Alceu Penna: the illustrator of Brazilian fashion

Museu da Moda Brasileira

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Costume designer, illustrator, artist, and designer, Alceu Penna was a trendsetter who influenced generations with his daring designs and vibrant colors. In the years between the 1930s and 1970s he become a Brazilian fashion icon, making history and influencing not just the country's fashion but the very identity of the Brazilian people.

Alceu de Paula Penna (1915–80) was born in the small city of Curvelo in the State of Minas Gerais, where he lived until he was a young man. In the image, Santo Antonio's Church, at Curvelo's downtown.

In January 1932, Alceu moved to Rio de Janeiro to study architecture at the National School of Fine Arts. He would live in Rio for the rest of his life.

While still pursuing his studies, Alceu looked for work as an artist with Rio de Janeiro's magazines and newspapers.

The first to hire him, in 1933, was O Jornal, which published a series of his illustrations.

After this first job for "O Jornal," Alceu did illustrations for other newspapers and made a name for himself with articles on fashion and deportment.

He was a graphic artist who had a huge influence on Brazilian fashion, producing numerous drawings and sketches.

Many of these drawings appeared in publications with a nationwide circulation, particularly O Cruzeiro magazine .

In addition to his fashion drawings, he helped create a "Brazilian image," which appeared on the front covers of renowned Brazilian magazines such as "O Cruzeiro," "A Cigarra," and "Tricô e Crochê".

He also designed numerous sets and costumes for casino shows, the theater, cinema, and television, as well as costumes for samba schools, and prints for the textile industry and fashion collections by the likes of Rhodia and Ducal.

Alceu's Girls
During the period from the 1930s to the 1960s, Alceu wrote a fashion column for "O Cruzeiro" magazine. From 1941 onward, once his column became weekly, his name and face became even more famous.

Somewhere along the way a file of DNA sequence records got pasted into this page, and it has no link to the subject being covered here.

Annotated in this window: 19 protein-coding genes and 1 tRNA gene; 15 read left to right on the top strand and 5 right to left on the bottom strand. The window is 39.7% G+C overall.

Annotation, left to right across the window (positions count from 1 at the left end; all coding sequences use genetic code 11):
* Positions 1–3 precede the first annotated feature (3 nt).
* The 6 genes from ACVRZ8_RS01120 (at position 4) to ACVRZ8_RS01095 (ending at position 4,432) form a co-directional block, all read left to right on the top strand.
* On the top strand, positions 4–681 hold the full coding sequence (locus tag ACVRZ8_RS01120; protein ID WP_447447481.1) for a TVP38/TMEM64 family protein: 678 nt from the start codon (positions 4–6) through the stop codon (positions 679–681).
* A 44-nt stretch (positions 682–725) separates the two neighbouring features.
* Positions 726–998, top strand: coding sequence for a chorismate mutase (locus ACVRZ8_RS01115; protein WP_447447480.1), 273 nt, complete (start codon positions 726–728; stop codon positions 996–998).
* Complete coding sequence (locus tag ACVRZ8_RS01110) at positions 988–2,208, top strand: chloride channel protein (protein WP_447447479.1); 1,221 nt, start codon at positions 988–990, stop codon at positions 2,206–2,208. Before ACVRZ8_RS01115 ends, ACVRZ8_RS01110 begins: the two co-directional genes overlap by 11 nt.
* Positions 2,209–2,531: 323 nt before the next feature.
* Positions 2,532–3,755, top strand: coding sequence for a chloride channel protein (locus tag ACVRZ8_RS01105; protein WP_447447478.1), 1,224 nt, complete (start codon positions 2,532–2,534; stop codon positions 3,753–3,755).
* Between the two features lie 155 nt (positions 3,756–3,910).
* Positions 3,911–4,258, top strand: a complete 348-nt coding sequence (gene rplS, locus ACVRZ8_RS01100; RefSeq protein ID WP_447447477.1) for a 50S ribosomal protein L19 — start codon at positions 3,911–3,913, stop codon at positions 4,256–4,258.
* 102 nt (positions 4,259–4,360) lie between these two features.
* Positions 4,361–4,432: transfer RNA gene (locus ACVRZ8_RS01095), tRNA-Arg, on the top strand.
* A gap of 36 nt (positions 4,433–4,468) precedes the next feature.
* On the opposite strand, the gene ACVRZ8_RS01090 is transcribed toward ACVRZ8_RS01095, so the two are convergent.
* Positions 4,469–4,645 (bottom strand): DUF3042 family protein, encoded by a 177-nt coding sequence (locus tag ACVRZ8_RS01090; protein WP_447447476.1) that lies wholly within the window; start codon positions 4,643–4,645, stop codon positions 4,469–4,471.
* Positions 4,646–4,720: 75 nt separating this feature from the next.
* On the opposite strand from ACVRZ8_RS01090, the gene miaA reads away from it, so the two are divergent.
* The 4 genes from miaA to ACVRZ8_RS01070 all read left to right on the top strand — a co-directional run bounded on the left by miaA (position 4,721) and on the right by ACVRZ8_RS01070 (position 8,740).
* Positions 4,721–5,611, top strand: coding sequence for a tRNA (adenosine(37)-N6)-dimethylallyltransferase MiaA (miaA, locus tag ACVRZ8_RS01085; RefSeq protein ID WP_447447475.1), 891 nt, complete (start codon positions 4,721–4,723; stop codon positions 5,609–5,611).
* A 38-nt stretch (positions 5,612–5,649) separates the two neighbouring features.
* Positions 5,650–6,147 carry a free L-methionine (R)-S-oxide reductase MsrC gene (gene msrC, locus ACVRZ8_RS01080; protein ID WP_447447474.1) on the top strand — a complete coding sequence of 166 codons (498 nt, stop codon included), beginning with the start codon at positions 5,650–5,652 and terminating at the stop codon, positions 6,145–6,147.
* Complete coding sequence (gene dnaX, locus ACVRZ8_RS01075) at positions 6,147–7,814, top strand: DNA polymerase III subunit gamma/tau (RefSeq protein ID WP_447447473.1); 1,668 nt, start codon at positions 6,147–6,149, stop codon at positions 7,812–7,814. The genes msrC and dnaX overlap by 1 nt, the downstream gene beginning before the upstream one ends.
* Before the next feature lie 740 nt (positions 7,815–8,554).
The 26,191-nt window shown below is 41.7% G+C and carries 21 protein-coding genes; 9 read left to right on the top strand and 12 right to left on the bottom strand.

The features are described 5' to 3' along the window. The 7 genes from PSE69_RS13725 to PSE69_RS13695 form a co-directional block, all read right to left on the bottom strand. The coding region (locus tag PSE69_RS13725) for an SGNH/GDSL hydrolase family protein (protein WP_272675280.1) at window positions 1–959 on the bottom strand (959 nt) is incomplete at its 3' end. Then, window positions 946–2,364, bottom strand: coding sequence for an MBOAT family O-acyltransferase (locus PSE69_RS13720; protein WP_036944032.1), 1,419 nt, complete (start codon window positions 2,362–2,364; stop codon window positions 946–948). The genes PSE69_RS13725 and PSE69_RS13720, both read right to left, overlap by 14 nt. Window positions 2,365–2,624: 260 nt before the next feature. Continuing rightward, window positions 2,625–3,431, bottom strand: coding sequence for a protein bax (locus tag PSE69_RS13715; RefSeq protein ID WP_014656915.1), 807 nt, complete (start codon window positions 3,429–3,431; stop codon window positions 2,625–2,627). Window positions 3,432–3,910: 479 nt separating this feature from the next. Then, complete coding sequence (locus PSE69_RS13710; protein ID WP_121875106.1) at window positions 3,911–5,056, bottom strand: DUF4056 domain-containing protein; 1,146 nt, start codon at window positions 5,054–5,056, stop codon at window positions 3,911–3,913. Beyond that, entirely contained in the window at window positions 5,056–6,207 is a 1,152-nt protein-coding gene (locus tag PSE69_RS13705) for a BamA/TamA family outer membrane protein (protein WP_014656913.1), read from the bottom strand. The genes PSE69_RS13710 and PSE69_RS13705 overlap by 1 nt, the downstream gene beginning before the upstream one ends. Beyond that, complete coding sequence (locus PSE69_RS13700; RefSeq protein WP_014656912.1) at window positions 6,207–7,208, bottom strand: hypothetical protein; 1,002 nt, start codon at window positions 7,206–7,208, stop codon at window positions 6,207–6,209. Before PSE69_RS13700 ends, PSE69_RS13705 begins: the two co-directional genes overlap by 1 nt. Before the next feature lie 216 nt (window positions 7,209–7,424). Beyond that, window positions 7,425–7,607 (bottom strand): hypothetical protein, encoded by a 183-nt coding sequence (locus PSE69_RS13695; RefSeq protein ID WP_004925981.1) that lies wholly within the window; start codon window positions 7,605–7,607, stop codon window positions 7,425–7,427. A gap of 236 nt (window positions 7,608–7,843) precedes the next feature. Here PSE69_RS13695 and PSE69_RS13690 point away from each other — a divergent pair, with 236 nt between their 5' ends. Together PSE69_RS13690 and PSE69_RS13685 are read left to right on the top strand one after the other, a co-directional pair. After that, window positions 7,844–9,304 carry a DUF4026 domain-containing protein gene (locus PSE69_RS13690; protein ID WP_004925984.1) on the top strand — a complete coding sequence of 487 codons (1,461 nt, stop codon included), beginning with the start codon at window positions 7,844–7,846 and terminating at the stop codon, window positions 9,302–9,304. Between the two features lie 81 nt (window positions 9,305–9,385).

While working at O Cruzeiro, Alceu created a weekly series entitled Girls, which featured prominently in the magazine's weekly editions.

The Alceu's Girls, as they came to be known, were shown wearing the clothes seen every day on the streets of Rio de Janeiro, set against a backdrop of some of the city's classic settings, such as beaches, cinemas, dances, etc.

A particular feature of his work was that his drawings switched between the playful and the sensual, constructing a model of fashion, beauty, and deportment that emphasized the Carioca woman and her attributes.

While working as a magazine columnist, Alceu made several international trips to attend haute-couture fashion shows, sketching the catwalk models and bringing new trends back to the Brazilian scene.

Rhodia Collections
Early in 1960 Alceu took part in an event promoted by "O Cruzeiro" magazine and the French multinational Rhodia, where he designed clothes inspired by Brazilian coffee for a fashion show.

This event was a success and led to a partnership between Alceu and Rhodia—a company renowned for its fashion shows.

The company specialized in synthetic fabrics and, after introducing nylon in 1955, was launching a wide range of yarns and textures onto the Brazilian market

In addition to his coffee collection, Alceu developed other themes for events organized by the brand.

Following the Rhodia shows at the International Textile Industry Fair (FENIT), he started to make his mark on Brazilian fashion, using themes that sought to promote a Brazilian national identity.

In the year of 1972 different artists and designers created prints and models with the theme Brazilian Nature </>.

The impish
Alceu Penna was immortalized in Brazilian fashion through his illustrations and designs, which conveyed the changing styles and tastes in national and international fashion through the decades, helping to create the Brazilian style. 
Credits: Story

House of the Marquise of Santos/Museum of Brazilian Fashion
Patricia Castro

Anita Mantuano Arts Foundation of Rio de Janeiro State/ Rio de Janeiro State Department of Culture</>
André Lazaroni

Museum Superintendent
Raphael Hallack Fabrino

Clara Paulino
Patricia Castro
Thais Pucu
Ingrid Fiorante

Clara Paulino
Laura Ghelman

Credits: All media
The story featured may in some cases have been created by an independent third party and may not always represent the views of the institutions, listed below, who have supplied the content.
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